As we become one with the universe, we might note that today is The Day of the Dude, he annual sacred high holy day of Dudeism, a religion, philosophy, or lifestyle inspired by “The Dude,” the protagonist of the Coen Brothers’ 1998 film The Big Lebowski.  Dudeism’s stated primary objective is to promote a modern form of Chinese Taoism, outlined in Tao Te Ching, blended with concepts from the Ancient Greek philosopher Epicurus, and manifest in a style personified by the character of Jeffrey “The Dude” Lebowski (the character portrayed by Jeff Bridges in the film).

Dudeist logo

source

Gross!…

 

 source

 source

Michael Gross, the art director of the National Lampoon in its 70s heyday and creator of the (in)famous work above, also created a parody issue of Print.

Read all about it in “The Cutting Humor of Michael Gross” in ImPrint

[TotH to J.J. Sedelmaier]

###

As we reach for the rubber cement, we might recall that it was on this date in 1955 that Richard Wayne Penniman– better known as Little Richard– recorded Tutti Frutti.”  As History.com reports,

Tutti frutti, good booty…” was the way the version went that Little Richard was accustomed to performing in his club act, and from there it got into lyrical territory that would demand censorship even by today’s standards. It was during a lunch break from his first-ever recording session that Little Richard went to the piano and banged that filthy tune out for producer Bumps Blackwell, who was extremely unhappy with the results of the session so far. As Blackwell would later tell it, “He hits that piano, dididididididididi…and starts to sing, ‘Awop-bop-a-Loo-Mop a-good Goddam…’ and I said ‘Wow! That’s what I want from you Richard. That’s a hit!'” But first, the song’s racy lyrics had to be reworked for there to be any chance of the song being deemed acceptable by the conservative American audience of the 1950s.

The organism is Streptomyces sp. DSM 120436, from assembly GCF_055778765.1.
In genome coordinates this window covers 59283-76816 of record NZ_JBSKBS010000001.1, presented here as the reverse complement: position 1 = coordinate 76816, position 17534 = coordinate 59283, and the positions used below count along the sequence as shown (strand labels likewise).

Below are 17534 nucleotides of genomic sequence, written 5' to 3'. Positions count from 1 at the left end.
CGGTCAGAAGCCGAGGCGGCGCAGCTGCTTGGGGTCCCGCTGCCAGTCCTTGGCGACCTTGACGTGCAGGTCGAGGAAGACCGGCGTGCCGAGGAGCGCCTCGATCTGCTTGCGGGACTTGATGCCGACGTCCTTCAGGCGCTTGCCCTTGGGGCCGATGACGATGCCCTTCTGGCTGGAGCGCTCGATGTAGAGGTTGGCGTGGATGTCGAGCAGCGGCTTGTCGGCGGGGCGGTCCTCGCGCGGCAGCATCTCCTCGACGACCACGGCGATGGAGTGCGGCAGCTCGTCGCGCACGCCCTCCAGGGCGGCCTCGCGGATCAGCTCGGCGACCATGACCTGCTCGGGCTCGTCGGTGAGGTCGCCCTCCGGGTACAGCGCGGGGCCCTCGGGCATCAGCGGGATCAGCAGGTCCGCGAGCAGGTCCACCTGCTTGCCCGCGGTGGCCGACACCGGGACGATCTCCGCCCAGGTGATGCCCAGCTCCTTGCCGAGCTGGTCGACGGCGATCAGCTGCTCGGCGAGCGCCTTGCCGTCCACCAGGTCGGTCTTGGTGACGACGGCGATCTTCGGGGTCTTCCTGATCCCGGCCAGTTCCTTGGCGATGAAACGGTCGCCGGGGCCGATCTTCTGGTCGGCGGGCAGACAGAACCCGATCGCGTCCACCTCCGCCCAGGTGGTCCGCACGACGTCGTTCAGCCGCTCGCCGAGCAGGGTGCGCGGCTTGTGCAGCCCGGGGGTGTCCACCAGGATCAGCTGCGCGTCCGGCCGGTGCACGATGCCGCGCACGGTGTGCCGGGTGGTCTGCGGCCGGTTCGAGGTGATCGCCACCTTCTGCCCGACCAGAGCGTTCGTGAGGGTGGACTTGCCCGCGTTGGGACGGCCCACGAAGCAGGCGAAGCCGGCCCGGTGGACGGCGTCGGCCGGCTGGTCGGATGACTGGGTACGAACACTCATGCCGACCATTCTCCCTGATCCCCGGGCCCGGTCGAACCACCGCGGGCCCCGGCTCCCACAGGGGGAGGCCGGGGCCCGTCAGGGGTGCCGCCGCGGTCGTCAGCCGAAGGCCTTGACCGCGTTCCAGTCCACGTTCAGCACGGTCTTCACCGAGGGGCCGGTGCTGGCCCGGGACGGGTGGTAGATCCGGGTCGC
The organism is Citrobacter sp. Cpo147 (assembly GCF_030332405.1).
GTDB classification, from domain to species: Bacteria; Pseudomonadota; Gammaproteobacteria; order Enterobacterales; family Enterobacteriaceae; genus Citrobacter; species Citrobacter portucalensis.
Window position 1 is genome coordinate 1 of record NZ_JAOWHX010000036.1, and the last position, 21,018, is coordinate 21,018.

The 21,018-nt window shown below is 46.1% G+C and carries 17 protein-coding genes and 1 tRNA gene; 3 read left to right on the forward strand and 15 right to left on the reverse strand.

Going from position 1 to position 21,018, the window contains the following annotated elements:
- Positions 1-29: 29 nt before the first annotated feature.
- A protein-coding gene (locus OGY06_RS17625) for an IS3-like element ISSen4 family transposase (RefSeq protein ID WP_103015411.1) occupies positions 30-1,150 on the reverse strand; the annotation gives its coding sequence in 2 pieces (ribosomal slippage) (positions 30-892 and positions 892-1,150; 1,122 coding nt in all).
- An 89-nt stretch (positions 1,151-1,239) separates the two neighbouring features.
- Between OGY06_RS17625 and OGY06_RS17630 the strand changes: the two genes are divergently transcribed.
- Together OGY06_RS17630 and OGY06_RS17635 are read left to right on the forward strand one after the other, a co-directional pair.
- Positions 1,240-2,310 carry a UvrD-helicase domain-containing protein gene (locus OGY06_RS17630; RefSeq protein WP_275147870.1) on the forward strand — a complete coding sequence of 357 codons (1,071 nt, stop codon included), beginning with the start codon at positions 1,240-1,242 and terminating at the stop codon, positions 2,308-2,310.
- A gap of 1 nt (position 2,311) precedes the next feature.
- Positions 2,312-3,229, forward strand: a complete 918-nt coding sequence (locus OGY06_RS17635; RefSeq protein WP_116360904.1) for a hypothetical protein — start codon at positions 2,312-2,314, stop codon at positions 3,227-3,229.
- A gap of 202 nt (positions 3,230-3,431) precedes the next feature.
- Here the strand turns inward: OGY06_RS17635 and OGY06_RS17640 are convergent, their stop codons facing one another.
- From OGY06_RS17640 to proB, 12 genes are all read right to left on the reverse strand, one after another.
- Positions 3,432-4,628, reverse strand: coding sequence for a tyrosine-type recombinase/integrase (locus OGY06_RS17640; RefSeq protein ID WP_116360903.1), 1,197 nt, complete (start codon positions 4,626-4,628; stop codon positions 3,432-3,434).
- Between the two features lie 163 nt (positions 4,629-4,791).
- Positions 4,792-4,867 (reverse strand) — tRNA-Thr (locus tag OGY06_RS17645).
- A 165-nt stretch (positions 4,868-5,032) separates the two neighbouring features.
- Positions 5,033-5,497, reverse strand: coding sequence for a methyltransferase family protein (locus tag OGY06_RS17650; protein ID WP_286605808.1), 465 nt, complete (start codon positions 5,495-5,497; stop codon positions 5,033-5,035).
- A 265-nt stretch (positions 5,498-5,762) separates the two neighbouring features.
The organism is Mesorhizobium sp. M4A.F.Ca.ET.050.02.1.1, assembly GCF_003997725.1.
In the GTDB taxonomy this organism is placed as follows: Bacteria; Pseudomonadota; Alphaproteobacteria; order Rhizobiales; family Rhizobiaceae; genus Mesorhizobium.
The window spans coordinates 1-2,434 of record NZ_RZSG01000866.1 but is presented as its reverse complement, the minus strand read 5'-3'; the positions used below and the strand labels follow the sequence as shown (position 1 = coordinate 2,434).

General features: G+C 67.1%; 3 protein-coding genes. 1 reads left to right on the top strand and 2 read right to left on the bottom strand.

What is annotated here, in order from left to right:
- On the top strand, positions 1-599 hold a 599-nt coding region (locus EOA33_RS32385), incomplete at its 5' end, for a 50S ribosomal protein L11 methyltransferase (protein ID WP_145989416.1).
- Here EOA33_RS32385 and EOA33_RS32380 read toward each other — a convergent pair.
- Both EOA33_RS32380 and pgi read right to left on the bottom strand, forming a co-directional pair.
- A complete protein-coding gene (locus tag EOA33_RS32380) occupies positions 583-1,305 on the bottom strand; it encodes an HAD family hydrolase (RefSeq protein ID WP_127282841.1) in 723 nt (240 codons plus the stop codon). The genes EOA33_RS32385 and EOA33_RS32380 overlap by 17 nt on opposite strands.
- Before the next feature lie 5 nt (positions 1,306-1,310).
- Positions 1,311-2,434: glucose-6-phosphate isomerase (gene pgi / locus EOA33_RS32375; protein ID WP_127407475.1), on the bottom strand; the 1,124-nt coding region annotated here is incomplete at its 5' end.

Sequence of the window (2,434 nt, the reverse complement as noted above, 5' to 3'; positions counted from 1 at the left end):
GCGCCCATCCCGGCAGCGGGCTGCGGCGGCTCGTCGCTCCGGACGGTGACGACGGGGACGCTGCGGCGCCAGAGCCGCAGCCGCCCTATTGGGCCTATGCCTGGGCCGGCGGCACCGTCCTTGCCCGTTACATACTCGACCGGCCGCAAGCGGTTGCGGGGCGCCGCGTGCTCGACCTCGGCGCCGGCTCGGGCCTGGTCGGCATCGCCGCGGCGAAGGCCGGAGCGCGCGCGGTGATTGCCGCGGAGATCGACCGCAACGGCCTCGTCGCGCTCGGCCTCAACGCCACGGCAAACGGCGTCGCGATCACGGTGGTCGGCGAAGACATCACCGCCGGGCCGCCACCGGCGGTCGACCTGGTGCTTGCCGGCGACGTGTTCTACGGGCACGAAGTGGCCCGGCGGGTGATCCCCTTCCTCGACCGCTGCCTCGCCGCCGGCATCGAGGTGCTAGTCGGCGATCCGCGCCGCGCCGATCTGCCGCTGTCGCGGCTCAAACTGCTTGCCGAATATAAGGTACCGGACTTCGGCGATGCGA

An aspiring local songwriter by the name of Dorothy La Bostrie was quickly summoned to the Dew Drop Inn [in New Orleans] to come up with new lyrics for the un-recordable original, and by the time they all returned from lunch, the “Tutti frutti, all rooty” with which we are now familiar was written down alongside lyrics about two gals named Sue and Daisy. In the last 15 minutes of that historic recording session on September 14, 1955, “Tutti Frutti” was recorded, and Little Richard’s claim to have been present at the birth of rock and roll was secured.

 source

 

Written by (Roughly) Daily

September 14, 2012 at 1:01 am

Just kidding…

Every National Lampoon cover. (Thanks, Boing Boing)

As we ponder parody, we might recall (in keeping with the theme of the issue illustrated above) that today is the Feast Day of  St. Artemius Megalomartyr (AKA, Artemios of Antioch, Artemois the Greatmartyr, and Shallita).  Artemius was one of  Emperor Constantine the Great’s generals. During the reign of Julian the Apostate he became a fanatical Arian heretic, hunting and persecuting monks, nuns and bishops, including St. Athanasius…  But Artmius had a revelatory experience, converted to orthodox Christianity– and turned on the pagans who’d previously been his allies.  Captured and accused by “heathens” of destroying idols, he met a tortured end– which may well have involved boiling oil– in 363.

source

Reblog this post [with Zemanta]
%d bloggers like this: